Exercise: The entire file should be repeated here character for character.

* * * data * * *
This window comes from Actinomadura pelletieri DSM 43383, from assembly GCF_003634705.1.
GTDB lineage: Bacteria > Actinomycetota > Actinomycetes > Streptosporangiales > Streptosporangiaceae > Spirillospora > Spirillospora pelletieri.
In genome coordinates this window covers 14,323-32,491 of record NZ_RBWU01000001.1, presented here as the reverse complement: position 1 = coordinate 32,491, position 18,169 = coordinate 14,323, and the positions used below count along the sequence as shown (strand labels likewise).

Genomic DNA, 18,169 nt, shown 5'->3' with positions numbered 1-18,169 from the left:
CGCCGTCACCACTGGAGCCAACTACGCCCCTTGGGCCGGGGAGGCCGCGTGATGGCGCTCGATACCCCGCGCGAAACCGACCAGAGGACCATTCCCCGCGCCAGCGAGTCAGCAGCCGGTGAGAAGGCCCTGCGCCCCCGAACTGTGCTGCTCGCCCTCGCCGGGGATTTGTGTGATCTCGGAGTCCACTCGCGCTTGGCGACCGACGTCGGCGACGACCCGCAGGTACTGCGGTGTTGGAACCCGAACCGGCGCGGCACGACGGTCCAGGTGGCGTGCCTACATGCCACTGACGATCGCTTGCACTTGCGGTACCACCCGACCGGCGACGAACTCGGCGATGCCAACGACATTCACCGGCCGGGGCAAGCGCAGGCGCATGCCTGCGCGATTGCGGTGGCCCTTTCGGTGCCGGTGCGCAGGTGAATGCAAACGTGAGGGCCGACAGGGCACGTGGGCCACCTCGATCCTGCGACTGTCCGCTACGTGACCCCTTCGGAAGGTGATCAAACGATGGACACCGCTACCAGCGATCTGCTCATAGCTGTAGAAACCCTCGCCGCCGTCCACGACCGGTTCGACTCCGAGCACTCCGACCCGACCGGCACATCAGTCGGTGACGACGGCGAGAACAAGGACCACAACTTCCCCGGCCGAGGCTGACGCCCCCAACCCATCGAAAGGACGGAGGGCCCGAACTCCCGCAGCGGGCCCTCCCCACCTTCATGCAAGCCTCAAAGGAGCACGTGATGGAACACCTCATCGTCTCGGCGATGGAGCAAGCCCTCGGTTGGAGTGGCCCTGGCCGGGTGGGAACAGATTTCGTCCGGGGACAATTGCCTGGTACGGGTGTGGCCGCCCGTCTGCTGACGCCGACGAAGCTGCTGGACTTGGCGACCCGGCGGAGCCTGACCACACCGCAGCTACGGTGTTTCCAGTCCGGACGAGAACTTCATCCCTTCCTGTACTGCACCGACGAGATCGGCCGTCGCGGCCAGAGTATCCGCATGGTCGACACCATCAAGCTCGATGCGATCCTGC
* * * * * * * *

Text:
This window comes from Actinomadura pelletieri DSM 43383, from assembly GCF_003634705.1.
GTDB lineage: Bacteria > Actinomycetota > Actinomycetes > Streptosporangiales > Streptosporangiaceae > Spirillospora > Spirillospora pelletieri.
In genome coordinates this window covers 14,323-32,491 of record NZ_RBWU01000001.1, presented here as the reverse complement: position 1 = coordinate 32,491, position 18,169 = coordinate 14,323, and the positions used below count along the sequence as shown (strand labels likewise).

Genomic DNA, 18,169 nt, shown 5'->3' with positions numbered 1-18,169 from the left:
CGCCGTCACCACTGGAGCCAACTACGCCCCTTGGGCCGGGGAGGCCGCGTGATGGCGCTCGATACCCCGCGCGAAACCGACCAGAGGACCATTCCCCGCGCCAGCGAGTCAGCAGCCGGTGAGAAGGCCCTGCGCCCCCGAACTGTGCTGCTCGCCCTCGCCGGGGATTTGTGTGATCTCGGAGTCCACTCGCGCTTGGCGACCGACGTCGGCGACGACCCGCAGGTACTGCGGTGTTGGAACCCGAACCGGCGCGGCACGACGGTCCAGGTGGCGTGCCTACATGCCACTGACGATCGCTTGCACTTGCGGTACCACCCGACCGGCGACGAACTCGGCGATGCCAACGACATTCACCGGCCGGGGCAAGCGCAGGCGCATGCCTGCGCGATTGCGGTGGCCCTTTCGGTGCCGGTGCGCAGGTGAATGCAAACGTGAGGGCCGACAGGGCACGTGGGCCACCTCGATCCTGCGACTGTCCGCTACGTGACCCCTTCGGAAGGTGATCAAACGATGGACACCGCTACCAGCGATCTGCTCATAGCTGTAGAAACCCTCGCCGCCGTCCACGACCGGTTCGACTCCGAGCACTCCGACCCGACCGGCACATCAGTCGGTGACGACGGCGAGAACAAGGACCACAACTTCCCCGGCCGAGGCTGACGCCCCCAACCCATCGAAAGGACGGAGGGCCCGAACTCCCGCAGCGGGCCCTCCCCACCTTCATGCAAGCCTCAAAGGAGCACGTGATGGAACACCTCATCGTCTCGGCGATGGAGCAAGCCCTCGGTTGGAGTGGCCCTGGCCGGGTGGGAACAGATTTCGTCCGGGGACAATTGCCTGGTACGGGTGTGGCCGCCCGTCTGCTGACGCCGACGAAGCTGCTGGACTTGGCGACCCGGCGGAGCCTGACCACACCGCAGCTACGGTGTTTCCAGTCCGGACGAGAACTTCATCCCTTCCTGTACTGCACCGACGAGATCGGCCGTCGCGGCCAGAGTATCCGCATGGTCGACACCATCAAGCTCGATGCGATCCTGC